Wednesday, October 1, 2014

The Fourth Quarter Track Record

Today marks the first day of the fourth quarter, which is generally a good period for investors. According to research from the Bespoke Investment Group, the S&P 500 has averaged a 2.6 percent gain in the final three months of the year since 1928 – which is more than 10 percent on an annualized basis. In that time frame, the fourth quarter has posted a positive performance 72 percent of the time.
These trends have held up in recent years.  Since 2009, the S&P 500 has risen in four out of five fourth quarters, all except for 2012. The S&P 500 has risen by at least 10 percent in three of the past four fourth quarters.
This is also a midterm election year, and for whatever reason, stocks have performed even better during fourth quarters of those years. The S&P 500 has averaged a 6.5 percent gain in the final three months of the 21 midterm election years since 1928, and has been positive in 18 of those 21 years.

Tuesday, September 30, 2014

A Strong Third Quarter

The third quarter comes to a conclusion today, and it appears to have been a remarkably broad-based success. According to S&P Capital IQ, all ten sectors in the S&P 500 are expected to record earnings growth for the third quarter. That would be the first time we've seen all ten sectors show earnings growth in three years.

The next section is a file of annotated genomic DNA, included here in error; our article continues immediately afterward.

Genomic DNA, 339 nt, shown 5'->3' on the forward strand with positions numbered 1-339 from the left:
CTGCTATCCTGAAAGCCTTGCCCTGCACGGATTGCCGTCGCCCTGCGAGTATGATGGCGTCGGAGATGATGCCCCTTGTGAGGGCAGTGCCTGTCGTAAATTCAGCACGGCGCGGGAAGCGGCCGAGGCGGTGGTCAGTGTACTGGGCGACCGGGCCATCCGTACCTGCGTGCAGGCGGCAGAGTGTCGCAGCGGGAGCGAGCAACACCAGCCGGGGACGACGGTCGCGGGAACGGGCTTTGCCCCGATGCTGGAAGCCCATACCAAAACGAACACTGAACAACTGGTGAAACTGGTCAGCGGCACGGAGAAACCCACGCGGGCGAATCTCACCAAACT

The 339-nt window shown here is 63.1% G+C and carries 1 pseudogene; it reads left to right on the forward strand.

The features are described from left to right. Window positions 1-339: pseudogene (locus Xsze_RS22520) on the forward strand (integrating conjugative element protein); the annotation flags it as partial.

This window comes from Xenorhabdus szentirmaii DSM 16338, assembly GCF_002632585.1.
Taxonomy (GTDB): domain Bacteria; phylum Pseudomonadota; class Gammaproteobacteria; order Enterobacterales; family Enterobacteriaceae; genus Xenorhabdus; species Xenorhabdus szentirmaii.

We came close to that mark in the second quarter, when every sector recorded positive earnings growth except for the financials. Nineteen out of twenty possible sectors showing growth over the past six months would still be a signal of a pretty healthy economy.

Which sectors have been the strongest during the third quarter? S&P Capital IQ forecasts that the telecommunications sector will have the highest earnings growth, at 14.8 percent. It's followed be the raw materials sector at 11.6 percent, and health care at 11.1 percent.

Monday, September 29, 2014

Even Better for GDP

The Commerce Department's second estimate of GDP growth for the second quarter was very good, at 4.2 percent. On Friday, it got even better, as the third and final estimate ratcheted that number up to 4.6 percent.

That matches the third quarter of 2011 as the best quarter we've seen for growth since the end of the recession. In fact, we haven't had a better quarter for growth since the first quarter of 2006, when the economy grew at 4.9 percent.

What caused the upward revision? The biggest factor was commercial real estate, which increased by 9.7 percent in the second quarter after rising by just 1.6 percent in the first quarter. In addition, profits recorded by financial corporations rose by $33.3 billion in the second quarter; they had dropped by $86.2 billion in the first quarter.

Friday, September 26, 2014

The Dollar and Inflation

The U.S. dollar has been on a tear lately. Yesterday it reached a four-year high against a basket of global currencies. For the third quarter as a whole, the value of the dollar has risen by more than 6 percent, its best quarterly performance in more than four years.